Now people voted for Alexis Tsipras because he is different, but I don’t know if he has the ability to change things or the people around him. For one thing he is not one of them! We’ll see…
EN: We are currently experiencing the increasing popularity of far right-wing parties in Europe, however the left is also gaining power. Why do you think that is?
Avirama Golan: I have to say that the Israelis are mostly right-wing and really in love with the neo-liberal system. At first they blamed Greece for becoming radical left. I told them that it was the people’s choice to elect SYRIZA. But they couldn’t stand the idea of the left coming to power. And this was actually the reason why Europeans couldn’t stand Varoufakis and they did not want to let SYRIZA win this economic war.
Europe and the banks are terrified of the idea that SYRIZA, Podemos and the French left are proceeding with a pan-European left movement. The idea was initiated by Yanis Varoufakis. It is a very good idea in my opinion, against the “wave” of fascism and the problems Europe is currently confronted with. Varoufakis was right when he said : “It isn’t the problem of Greece, it is a European problem”.
EN: You have said that the rise of far right-wing parties was an excuse for the establishment of racist views within Europe…
Avirama Golan: People who vote for the Right in Israel, say that the big problem of Europe is all the Muslims that are migrating. But these are just refugees of extremism. They flee from this extremism! There are always terrorists, who seek ways of taking advantage of the situation. But there is a crisis in the Middle East and in other parts of the world. Europe has to decide what its values are! Why is it so difficult for countries like England, France, Germany and Belgium to take half a million refugees? We know well that the economy of Germany would have died if not for the people that came from Turkey and Greece and revived it.
The situation is difficult in Israel as well. The Israeli society has become less open to the world and to new ideas, weaker. Everything is privatized. Money is the name of the game in a much more violent way. This is changing the society from within. If you add the never-ending conflict with the Palestinians it only gets worse.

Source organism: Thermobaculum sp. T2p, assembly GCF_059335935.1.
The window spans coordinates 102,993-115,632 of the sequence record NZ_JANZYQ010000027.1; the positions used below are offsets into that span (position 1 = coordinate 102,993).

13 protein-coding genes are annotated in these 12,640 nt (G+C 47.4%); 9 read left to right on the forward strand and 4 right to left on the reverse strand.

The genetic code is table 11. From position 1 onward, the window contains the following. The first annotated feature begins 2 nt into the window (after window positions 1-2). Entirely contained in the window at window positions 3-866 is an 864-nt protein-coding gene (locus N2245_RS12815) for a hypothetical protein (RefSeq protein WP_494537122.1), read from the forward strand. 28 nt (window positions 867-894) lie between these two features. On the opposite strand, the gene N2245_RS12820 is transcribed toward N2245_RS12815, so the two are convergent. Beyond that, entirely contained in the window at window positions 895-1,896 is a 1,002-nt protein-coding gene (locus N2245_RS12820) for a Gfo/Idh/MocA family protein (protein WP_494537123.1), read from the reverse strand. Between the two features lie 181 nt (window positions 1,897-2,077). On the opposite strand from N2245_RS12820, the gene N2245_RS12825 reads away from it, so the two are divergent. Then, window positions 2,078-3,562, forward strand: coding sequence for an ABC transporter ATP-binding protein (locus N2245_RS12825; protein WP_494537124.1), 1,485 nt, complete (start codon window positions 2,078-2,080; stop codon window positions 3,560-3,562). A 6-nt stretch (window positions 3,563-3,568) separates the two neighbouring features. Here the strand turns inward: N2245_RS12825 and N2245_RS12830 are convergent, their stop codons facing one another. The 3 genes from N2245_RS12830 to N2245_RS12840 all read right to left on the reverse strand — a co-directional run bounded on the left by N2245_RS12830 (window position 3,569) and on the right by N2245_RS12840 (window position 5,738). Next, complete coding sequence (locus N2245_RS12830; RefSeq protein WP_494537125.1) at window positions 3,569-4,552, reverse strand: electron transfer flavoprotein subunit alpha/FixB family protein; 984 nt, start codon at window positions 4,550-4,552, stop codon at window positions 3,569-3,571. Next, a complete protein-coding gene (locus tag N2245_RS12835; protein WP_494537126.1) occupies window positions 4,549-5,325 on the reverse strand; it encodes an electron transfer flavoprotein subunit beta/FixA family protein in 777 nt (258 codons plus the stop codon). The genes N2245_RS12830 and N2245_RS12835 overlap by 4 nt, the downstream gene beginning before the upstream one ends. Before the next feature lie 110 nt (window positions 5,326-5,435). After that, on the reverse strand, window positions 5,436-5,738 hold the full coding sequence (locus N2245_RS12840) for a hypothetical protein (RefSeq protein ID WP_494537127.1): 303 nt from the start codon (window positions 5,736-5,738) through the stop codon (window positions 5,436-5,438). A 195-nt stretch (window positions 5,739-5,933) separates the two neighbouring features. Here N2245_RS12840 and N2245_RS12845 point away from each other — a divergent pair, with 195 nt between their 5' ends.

EN: So, what is next?
Avirama Golan: Greeks invented Europe. You are Europeans but you are also “Hellenes”! The European mind was created here! But Tsipras is not Aristotle, whereas Netanyahu is not Moses. We have to go deeper to find the power that we have inside and address the big questions. What happened is a tragedy, it is part of our DNA but what do we want now? How are we going to continue? Are we going to keep blaming everybody else for our destiny? Do we have the power to change our destiny? This is something I think the two nations lack at the moment. I feel it when I speak to young people who leave Greece or leave Israel to go to Europe or the U.S. They speak as if there is no hope, there is no future but they are in love with their country.
I understand it, it is painful. It is your country, you love your country. But then you get very, very angry because you feel there was a choice and it was not taken. And this is something that goes deeper into culture. The same is for Israel. Are we going to use and re-use the old tragedies? We have to heal the injuries and start over!